The tubes are subsequently combined and typically wound around a glass fiber-reinforced aramid or epoxy core. Depending on the cable application, the entire bundle is then covered with different protective layers such as aramid fibers or glass rovings and finally sheathed with polyethylene or polyamide in another extrusion process.
Very stiff, but not brittle and easy to extrude
With the aim of assisting users in production of thin cable sheathing, BASF developed Ultradur B6550 LNX, which provides the same protection against kinking with a considerably thinner sheath around the loose tubes. The material has a high yield stress and an increased modulus of elasticity. The result is a material with high stiffness that is normally accompanied by brittleness. Here, however, the development engineers at BASF succeeded in combining low brittleness with the high elastic modulus – this means a high elongation at break.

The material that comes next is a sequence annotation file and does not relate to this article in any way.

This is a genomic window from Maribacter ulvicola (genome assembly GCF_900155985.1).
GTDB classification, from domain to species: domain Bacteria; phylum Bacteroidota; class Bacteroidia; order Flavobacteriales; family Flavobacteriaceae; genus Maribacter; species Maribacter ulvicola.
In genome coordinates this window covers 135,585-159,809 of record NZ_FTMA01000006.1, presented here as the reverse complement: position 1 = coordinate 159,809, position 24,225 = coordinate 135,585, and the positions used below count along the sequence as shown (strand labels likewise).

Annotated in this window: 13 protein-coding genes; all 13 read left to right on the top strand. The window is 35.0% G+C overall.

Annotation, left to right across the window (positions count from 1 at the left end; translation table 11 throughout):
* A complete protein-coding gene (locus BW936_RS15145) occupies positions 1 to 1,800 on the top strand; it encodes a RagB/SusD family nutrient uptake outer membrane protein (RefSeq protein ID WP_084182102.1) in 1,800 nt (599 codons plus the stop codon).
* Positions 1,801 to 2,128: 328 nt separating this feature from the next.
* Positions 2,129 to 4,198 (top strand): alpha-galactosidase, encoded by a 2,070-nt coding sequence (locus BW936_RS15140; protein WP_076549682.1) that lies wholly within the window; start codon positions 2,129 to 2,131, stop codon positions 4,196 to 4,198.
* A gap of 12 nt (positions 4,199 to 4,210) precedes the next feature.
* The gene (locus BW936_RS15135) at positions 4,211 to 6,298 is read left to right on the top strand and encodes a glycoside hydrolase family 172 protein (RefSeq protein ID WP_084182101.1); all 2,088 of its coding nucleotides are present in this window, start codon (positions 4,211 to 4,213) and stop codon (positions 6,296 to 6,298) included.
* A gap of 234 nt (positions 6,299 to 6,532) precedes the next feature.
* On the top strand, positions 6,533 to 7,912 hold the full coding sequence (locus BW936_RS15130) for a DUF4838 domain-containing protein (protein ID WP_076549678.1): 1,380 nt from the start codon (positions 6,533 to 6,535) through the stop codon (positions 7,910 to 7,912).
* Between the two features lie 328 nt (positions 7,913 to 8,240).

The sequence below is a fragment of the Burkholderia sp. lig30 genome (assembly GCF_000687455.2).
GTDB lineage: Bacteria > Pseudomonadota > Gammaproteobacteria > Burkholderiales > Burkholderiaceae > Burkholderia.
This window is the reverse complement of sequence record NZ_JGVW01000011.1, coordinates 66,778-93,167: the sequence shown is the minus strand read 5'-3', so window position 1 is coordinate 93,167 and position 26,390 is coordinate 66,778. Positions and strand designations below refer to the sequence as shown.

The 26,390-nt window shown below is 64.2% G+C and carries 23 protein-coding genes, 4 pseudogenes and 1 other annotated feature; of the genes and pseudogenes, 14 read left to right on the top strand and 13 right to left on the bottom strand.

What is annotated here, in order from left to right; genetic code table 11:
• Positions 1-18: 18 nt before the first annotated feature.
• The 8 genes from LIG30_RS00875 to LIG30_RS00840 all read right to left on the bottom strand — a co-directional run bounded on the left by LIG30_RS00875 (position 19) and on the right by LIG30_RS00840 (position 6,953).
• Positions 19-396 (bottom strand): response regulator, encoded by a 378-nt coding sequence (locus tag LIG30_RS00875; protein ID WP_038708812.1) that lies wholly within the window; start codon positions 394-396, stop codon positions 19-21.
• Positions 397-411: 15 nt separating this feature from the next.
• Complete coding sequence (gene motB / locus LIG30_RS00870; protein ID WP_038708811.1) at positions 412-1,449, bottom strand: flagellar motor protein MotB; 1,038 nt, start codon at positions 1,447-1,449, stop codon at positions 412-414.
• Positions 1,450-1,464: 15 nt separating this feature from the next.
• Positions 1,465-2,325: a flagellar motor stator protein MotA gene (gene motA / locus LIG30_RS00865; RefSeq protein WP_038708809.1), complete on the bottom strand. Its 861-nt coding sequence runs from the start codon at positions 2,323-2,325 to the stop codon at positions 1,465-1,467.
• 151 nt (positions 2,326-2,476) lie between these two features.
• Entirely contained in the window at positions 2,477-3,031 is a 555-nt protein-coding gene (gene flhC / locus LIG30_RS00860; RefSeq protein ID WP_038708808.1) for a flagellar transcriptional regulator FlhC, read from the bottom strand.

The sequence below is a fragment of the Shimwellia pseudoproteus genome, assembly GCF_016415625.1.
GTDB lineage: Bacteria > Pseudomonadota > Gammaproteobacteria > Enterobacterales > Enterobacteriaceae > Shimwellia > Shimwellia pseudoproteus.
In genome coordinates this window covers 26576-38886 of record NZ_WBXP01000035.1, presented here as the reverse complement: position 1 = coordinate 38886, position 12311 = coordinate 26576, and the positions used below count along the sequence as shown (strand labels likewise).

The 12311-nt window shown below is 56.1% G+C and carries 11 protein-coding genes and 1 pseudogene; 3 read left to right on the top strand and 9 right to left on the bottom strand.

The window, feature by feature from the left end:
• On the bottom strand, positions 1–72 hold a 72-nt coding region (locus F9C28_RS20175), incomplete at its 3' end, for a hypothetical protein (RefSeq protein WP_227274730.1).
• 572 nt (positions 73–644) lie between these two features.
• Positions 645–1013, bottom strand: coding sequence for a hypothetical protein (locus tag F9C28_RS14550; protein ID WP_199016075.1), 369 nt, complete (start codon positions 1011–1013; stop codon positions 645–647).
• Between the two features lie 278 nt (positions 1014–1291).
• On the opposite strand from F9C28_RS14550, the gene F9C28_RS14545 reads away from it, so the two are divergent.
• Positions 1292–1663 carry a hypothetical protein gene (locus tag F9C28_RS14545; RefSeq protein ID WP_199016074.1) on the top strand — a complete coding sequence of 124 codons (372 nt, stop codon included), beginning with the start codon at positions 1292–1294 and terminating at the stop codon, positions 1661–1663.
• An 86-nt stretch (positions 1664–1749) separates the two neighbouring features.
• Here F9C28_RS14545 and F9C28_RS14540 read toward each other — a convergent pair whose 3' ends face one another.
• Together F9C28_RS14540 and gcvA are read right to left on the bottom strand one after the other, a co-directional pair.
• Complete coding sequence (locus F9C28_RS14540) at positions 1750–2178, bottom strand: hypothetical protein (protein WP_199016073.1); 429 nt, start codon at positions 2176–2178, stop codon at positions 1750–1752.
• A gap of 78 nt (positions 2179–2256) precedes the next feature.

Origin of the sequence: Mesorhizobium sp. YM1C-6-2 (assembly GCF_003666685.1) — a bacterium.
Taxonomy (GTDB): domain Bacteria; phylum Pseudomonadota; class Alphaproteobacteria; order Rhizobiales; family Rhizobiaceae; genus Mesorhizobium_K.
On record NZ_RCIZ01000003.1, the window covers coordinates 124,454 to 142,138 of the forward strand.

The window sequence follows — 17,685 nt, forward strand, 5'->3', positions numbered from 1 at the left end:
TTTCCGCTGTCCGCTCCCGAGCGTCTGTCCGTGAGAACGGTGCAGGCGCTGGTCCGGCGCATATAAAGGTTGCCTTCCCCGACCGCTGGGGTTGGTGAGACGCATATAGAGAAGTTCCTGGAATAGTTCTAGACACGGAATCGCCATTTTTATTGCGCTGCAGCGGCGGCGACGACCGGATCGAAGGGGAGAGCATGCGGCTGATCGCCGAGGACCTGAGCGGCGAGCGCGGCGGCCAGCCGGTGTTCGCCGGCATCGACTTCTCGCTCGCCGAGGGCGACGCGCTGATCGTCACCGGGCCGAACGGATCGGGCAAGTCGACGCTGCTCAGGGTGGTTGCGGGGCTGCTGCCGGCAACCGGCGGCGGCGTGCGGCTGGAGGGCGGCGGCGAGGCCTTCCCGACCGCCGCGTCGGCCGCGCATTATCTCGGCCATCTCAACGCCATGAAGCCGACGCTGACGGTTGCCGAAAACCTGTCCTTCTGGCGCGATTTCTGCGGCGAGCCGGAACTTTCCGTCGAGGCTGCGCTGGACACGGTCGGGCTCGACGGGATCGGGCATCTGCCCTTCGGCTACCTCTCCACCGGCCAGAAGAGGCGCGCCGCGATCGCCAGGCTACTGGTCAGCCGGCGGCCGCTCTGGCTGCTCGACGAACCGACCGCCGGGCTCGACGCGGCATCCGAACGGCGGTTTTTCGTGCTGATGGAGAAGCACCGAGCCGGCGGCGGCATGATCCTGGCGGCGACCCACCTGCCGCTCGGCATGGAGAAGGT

In addition, because of its semi-crystalline morphology Ultradur B6550 LNX exhibits even faster crystallization than standard PBT grades and has a very high melt viscosity, especially at low shear rates. Both properties are beneficial in the extrusion process.
Mechanical strength doubled